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18 The efficacy of the ultrasound-guided intermediate cervical plexus block for carotid endarterectomy
  1. D Mathew and
  2. MH Wong
  1. Khoo Teck Puat Hospital, Singapore, Singapore


Background and Aims Carotid Endarterectomy (CEA) is a prophylactic surgery performed to prevent embolic stroke in patients with atheromatous disease in the carotid bifurcation. Reducing perioperative stress is critical in minimizing cardiovascular and cerebrovascular complications. Both superficial and deep cervical plexus block (CPB) have been described to provide effective analgesia and anaesthesia for head and neck surgery. Recently, an intermediate cervical plexus block has been described as a variant. We report a case that was successfully managed with ultrasound guided intermediate cervical plexus block for CEA in a high-risk patient.

Methods Patient consent was obtained for the case report. A 63-year-old male patient was scheduled for a left sided CEA with synthetic patch grafting. The patient presented with a history of right sided sensory-motor syndrome with a CT four vessel angiogram demonstrating worsening of stenosis in the left proximal cervical segment of internal carotid artery. An ultrasound-guided Intermediate CPB was performed with Ropivacaine 0.4% 10 mL via a BBraun Stimuplex 22G 50 mm insulated needle preoperatively (figure 1). The patient opted for a general anaesthesia for the surgery. Intraoperative course was uneventful during both cross clamping of the carotid artery and internal carotid artery shunting.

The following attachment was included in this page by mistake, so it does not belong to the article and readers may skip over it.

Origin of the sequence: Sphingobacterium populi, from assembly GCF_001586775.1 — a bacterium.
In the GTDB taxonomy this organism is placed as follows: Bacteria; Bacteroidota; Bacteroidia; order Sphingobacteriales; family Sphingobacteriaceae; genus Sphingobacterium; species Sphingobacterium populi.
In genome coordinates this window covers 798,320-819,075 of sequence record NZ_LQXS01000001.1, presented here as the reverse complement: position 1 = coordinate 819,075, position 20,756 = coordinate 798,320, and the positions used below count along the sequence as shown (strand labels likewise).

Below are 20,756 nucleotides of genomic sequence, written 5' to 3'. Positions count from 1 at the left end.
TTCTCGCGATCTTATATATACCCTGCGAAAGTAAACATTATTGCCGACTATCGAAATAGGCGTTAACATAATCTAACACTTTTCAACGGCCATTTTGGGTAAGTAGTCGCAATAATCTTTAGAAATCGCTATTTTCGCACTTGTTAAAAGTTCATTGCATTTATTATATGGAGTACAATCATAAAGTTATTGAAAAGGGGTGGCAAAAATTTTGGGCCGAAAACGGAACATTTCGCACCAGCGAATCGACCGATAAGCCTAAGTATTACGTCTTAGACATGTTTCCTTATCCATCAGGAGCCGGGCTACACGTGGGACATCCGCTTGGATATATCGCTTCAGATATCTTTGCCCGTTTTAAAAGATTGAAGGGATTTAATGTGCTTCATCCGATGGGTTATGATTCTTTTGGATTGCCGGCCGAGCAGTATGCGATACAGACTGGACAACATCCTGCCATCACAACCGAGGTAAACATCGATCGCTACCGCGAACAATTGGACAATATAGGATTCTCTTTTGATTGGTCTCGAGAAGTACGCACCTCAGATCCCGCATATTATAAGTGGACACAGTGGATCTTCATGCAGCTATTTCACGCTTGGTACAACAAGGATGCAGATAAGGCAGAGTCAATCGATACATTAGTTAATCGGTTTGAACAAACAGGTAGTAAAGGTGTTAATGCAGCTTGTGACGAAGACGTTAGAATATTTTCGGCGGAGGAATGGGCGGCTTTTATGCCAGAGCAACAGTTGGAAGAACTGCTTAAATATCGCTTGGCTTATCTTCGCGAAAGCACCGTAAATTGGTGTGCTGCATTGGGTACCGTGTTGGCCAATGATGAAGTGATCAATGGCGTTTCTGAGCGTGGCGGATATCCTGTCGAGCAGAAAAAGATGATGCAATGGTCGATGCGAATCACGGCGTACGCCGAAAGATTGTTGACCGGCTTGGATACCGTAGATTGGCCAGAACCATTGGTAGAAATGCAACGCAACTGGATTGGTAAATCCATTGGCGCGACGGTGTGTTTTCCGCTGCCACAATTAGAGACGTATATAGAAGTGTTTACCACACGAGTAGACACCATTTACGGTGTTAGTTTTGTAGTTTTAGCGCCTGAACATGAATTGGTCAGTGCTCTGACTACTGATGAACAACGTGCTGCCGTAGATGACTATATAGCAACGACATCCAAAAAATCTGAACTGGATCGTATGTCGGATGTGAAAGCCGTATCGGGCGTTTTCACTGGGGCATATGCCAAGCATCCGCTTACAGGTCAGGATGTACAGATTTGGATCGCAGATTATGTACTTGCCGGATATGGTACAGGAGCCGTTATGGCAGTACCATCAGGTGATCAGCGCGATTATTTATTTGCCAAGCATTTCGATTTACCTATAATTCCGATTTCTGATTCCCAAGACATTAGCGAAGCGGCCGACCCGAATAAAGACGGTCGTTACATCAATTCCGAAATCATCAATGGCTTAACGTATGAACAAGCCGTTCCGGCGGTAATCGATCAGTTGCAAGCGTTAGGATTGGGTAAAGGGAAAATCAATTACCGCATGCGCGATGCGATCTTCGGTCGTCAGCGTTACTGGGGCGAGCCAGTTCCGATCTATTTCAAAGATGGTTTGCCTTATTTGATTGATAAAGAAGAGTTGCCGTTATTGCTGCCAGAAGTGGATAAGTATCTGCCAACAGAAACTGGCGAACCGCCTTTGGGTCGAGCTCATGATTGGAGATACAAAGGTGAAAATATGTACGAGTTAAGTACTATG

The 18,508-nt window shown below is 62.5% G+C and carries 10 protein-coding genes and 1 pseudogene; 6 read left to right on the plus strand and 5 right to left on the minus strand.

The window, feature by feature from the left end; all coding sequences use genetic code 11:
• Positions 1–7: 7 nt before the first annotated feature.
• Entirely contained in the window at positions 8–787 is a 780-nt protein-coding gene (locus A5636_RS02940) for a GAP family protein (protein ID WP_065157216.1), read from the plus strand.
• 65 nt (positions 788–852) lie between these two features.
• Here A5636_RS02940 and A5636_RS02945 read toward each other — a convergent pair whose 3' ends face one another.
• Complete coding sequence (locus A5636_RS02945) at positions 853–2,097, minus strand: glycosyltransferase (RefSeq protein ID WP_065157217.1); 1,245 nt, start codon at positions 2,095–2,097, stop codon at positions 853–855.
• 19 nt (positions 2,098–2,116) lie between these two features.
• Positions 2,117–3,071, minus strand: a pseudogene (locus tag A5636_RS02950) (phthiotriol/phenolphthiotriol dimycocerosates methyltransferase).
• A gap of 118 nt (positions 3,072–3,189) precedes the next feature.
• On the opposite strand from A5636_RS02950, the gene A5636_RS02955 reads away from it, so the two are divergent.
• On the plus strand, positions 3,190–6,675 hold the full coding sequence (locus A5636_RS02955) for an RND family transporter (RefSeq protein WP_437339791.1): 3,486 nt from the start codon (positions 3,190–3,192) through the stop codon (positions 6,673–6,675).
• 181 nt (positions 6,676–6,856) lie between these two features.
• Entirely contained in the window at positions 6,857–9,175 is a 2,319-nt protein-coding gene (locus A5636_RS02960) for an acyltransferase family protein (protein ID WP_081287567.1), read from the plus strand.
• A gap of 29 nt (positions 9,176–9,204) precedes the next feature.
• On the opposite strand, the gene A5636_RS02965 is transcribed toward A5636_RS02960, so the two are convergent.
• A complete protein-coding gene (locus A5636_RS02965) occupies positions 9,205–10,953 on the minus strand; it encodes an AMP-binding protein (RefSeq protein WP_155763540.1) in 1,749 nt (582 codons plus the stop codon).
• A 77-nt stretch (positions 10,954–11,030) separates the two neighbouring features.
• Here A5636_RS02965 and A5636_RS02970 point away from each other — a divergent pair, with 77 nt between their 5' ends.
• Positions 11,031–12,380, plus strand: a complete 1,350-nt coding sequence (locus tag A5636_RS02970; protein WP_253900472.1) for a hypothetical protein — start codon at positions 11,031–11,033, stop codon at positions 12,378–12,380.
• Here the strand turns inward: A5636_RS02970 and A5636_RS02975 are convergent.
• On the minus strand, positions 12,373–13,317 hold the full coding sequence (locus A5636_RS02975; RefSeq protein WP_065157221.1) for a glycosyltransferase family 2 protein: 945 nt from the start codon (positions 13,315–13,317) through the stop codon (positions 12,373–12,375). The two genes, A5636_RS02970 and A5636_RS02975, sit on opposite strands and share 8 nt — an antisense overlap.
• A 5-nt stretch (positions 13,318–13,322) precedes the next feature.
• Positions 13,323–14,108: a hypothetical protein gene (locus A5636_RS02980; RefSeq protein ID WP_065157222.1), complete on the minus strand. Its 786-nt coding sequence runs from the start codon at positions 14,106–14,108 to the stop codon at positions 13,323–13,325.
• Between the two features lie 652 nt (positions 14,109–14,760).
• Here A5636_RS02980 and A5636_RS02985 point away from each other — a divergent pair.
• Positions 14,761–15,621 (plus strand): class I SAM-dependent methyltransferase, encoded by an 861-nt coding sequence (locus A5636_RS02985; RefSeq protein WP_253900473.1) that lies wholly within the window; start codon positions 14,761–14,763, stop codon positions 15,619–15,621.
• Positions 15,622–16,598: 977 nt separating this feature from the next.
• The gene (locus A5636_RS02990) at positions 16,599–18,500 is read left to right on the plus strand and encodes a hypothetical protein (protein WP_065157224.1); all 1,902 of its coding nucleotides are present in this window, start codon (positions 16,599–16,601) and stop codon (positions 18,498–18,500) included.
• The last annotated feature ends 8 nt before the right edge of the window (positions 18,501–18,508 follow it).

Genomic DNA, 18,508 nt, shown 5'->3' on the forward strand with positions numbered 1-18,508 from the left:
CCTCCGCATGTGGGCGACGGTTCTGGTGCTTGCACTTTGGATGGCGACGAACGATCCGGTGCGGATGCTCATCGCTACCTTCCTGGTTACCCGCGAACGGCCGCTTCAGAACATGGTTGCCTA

Results Postoperatively, the patient was conscious, oriented, pain-free with no focal neurological deficits. The patient was monitored in surgical intensive care unit for a day and discharged to the ward.

Abstract 18 Figure 1

Transverse sonogram of the lateral cervical area at the C4 level. The posterior cervical space is located between the sternocleidomastoid (SCM), longus colli (LC) and scalene (SM) muscles. Solid white arrow indicates the needle location for intermediate cervical plexus block where local anaesthetic (LA) spreads towards the carotid sheath

Conclusions We demonstrated the Intermediate CPB to be feasible, effective and safe with low perioperative complications. Further studies are still required to explore this technique, including dose-finding studies to achieve optimum analgesia.

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